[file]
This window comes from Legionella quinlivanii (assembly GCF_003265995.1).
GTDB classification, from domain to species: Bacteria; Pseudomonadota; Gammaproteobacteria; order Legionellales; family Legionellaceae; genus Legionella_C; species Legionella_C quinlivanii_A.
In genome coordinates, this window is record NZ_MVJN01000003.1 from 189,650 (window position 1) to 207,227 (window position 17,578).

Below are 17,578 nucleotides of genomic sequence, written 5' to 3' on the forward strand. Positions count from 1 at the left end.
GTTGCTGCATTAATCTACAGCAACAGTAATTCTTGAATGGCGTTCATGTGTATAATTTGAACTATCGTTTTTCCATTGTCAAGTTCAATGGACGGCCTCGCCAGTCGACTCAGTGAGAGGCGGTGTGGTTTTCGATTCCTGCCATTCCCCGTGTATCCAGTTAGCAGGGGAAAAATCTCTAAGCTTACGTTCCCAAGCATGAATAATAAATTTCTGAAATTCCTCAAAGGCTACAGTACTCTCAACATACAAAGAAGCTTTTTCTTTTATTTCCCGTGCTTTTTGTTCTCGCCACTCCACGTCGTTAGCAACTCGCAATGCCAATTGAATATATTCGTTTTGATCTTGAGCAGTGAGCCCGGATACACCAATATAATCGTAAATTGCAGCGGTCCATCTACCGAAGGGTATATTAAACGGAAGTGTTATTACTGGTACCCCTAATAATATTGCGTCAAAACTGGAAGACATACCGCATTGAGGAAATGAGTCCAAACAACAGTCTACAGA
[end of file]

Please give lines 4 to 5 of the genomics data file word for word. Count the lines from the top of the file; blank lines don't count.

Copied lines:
Below are 17,578 nucleotides of genomic sequence, written 5' to 3' on the forward strand. Positions count from 1 at the left end.
GTTGCTGCATTAATCTACAGCAACAGTAATTCTTGAATGGCGTTCATGTGTATAATTTGAACTATCGTTTTTCCATTGTCAAGTTCAATGGACGGCCTCGCCAGTCGACTCAGTGAGAGGCGGTGTGGTTTTCGATTCCTGCCATTCCCCGTGTATCCAGTTAGCAGGGGAAAAATCTCTAAGCTTACGTTCCCAAGCATGAATAATAAATTTCTGAAATTCCTCAAAGGCTACAGTACTCTCAACATACAAAGAAGCTTTTTCTTTTATTTCCCGTGCTTTTTGTTCTCGCCACTCCACGTCGTTAGCAACTCGCAATGCCAATTGAATATATTCGTTTTGATCTTGAGCAGTGAGCCCGGATACACCAATATAATCGTAAATTGCAGCGGTCCATCTACCGAAGGGTATATTAAACGGAAGTGTTATTACTGGTACCCCTAATAATATTGCGTCAAAACTGGAAGACATACCGCATTGAGGAAATGAGTCCAAACAACAGTCTACAGA